When he left Xcel Energy Center on Thursday after a morning practice, Wild backup goaltender Alex Stalock expected to be in his usual perch on the bench for a matchup against the Jets the next afternoon.
But once he returned to the arena Friday, Stalock — not No. 1 Devan Dubnyk, who was out sick — ended up backstopping the Wild to arguably its most meaningful win of the season thus far.
And that impressive 4-2 comeback over the team’s Central Division rival came after Stalock swooped in during the third period of the previous game Wednesday in relief, buoying the Wild so it could hold off the Ottawa Senators 6-4 to end a two-game slide.
“He was just ready for the challenge,” coach Bruce Boudreau said. “He always is.”
Such is the unpredictability of being an understudy in the nets in the NHL, a unique role that requires the player to toil without much fanfare until he’s thrust under the brightest spotlight on the ice.
Stalock, however, hasn’t disappointed in his second season in that spot, and that reliability has given the Wild a steady tandem in net — which is undoubtedly a catalyst for the team ranking among the best in the NHL.
“You don’t win in this league without great goaltending,” center Eric Staal said. “We have that here. We have two guys that compete very hard every night and give us a chance.”
After that stirring rally against Winnipeg, the Wild slotted fifth in the league standings with 14 wins and 30 points, and the team’s performance in the crease also has been better than most.
The team’s .912 save percentage sat in the top 10, while its 2.70 goals-against average was tied for fourth. Only five teams had been tagged for fewer goals than the 62 the Wild had surrendered.
At 9-5-2 with a .921 save percentage and 2.48 goals-against average, Dubnyk has been responsible for the bulk of that productivity. But the team’s competitiveness hasn’t waned when Stalock has stepped in; he’s 3-1 in the second half of back-to-backs and improved to 5-2 overall with a .913 save percentage and 2.45 goals-against average after his two unscheduled appearances this past week.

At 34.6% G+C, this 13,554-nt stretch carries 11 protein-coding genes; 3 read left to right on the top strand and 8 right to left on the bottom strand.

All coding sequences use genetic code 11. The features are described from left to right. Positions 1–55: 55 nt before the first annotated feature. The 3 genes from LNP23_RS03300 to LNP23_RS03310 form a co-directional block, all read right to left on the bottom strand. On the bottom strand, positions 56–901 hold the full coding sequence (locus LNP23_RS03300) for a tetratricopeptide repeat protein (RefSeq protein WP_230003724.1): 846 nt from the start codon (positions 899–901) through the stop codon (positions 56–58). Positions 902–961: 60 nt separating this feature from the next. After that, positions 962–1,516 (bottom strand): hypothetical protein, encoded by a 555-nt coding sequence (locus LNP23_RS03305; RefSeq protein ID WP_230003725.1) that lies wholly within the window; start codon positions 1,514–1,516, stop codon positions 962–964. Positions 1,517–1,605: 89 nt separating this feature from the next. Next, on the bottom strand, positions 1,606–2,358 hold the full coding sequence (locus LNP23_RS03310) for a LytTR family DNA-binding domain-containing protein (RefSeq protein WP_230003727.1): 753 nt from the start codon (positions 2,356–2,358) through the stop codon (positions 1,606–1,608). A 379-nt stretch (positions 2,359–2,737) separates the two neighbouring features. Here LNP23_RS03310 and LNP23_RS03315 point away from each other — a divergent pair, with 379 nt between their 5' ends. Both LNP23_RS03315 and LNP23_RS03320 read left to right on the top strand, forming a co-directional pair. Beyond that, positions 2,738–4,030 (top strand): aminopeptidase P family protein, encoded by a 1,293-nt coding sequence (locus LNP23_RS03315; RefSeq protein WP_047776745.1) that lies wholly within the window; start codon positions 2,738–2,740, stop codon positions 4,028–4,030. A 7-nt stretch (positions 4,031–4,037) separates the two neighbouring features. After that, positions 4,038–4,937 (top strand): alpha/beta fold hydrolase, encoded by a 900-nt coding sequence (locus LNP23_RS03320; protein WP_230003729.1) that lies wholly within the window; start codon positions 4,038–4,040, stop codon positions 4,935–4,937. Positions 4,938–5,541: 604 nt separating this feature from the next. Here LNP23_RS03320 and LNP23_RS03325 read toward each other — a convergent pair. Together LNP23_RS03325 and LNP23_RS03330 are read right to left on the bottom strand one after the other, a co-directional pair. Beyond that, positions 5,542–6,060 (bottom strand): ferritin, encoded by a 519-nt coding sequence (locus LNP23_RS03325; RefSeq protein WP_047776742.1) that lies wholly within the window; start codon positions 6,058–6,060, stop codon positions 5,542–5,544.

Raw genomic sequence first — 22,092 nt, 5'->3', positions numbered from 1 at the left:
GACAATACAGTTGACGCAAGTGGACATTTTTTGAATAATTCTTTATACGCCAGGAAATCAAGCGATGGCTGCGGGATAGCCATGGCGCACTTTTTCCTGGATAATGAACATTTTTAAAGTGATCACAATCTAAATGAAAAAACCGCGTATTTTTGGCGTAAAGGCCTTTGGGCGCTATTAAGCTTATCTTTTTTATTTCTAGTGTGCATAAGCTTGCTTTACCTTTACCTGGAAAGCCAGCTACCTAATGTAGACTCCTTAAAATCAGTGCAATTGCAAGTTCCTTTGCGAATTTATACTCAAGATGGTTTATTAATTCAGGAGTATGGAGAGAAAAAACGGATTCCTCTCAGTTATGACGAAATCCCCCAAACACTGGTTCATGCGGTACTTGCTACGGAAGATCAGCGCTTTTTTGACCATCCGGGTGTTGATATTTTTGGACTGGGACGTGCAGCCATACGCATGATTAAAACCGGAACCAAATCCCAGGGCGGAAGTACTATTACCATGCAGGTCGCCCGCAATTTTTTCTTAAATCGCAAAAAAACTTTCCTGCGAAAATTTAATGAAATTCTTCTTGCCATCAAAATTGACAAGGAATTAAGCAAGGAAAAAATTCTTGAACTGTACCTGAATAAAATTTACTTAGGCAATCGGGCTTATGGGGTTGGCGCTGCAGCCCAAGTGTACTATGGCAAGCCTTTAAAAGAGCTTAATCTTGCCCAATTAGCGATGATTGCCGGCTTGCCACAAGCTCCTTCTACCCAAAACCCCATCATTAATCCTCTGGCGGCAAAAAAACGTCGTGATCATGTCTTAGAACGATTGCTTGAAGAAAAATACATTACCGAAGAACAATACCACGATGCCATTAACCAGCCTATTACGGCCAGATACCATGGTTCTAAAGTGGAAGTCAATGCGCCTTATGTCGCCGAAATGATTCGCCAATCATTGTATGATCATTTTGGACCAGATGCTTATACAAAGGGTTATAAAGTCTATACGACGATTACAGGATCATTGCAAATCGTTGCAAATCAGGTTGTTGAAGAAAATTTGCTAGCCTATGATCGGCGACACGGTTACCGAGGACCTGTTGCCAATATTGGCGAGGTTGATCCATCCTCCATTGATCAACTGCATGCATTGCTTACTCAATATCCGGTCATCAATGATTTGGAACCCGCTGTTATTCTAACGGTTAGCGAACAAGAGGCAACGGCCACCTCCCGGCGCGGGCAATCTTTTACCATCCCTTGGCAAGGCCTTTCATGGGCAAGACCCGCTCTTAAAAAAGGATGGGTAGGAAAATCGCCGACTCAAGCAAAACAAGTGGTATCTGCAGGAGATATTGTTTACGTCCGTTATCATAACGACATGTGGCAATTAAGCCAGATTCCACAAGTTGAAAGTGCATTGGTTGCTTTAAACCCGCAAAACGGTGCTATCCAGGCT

“Consistency in this position, I think, is so key,” said Stalock, who is 9-2-2 with a .929 save percentage and 1.92 goals-against average in 13 Wild home games. “That’s what makes you, obviously, successful in this position. Getting spot starts here and there, I think the guys want to see that calmness in the net as far as controlling rebounds, making that first save at least and helping them out with the puck.”
Having a front-row seat during most games helps him prepare, since he’s able to watch plays develop, but practice also is key. That’s where the 31-year-old native of South St. Paul puts in work to stay sharp, but he also sets a tone for the players in front of him — just like he did Saturday when the Wild worked outside at the Recreation Outdoor Center at the St. Louis Park Rec Center.
Dubnyk was still absent, but he’s expected to be back on the ice for the team’s next practice Monday.
“[Stalock’s] never disappointed me as far as his effort in practice every day, his willingness to make the players better, to challenge them,” Boudreau said. “To see him have some success in games is really a good reward for him.”
Those opportunities to deliver don’t always come in succession like they did in recent days for Stalock, but his ability to capitalize on them doesn’t just flatter him.
It suits the entire team.
“His demeanor is great,” Boudreau said. “He knows exactly what his job is. He knows exactly what he has to do to build the guys up and compete in practice. I think he gets it, and when you get it, it’s half the battle.”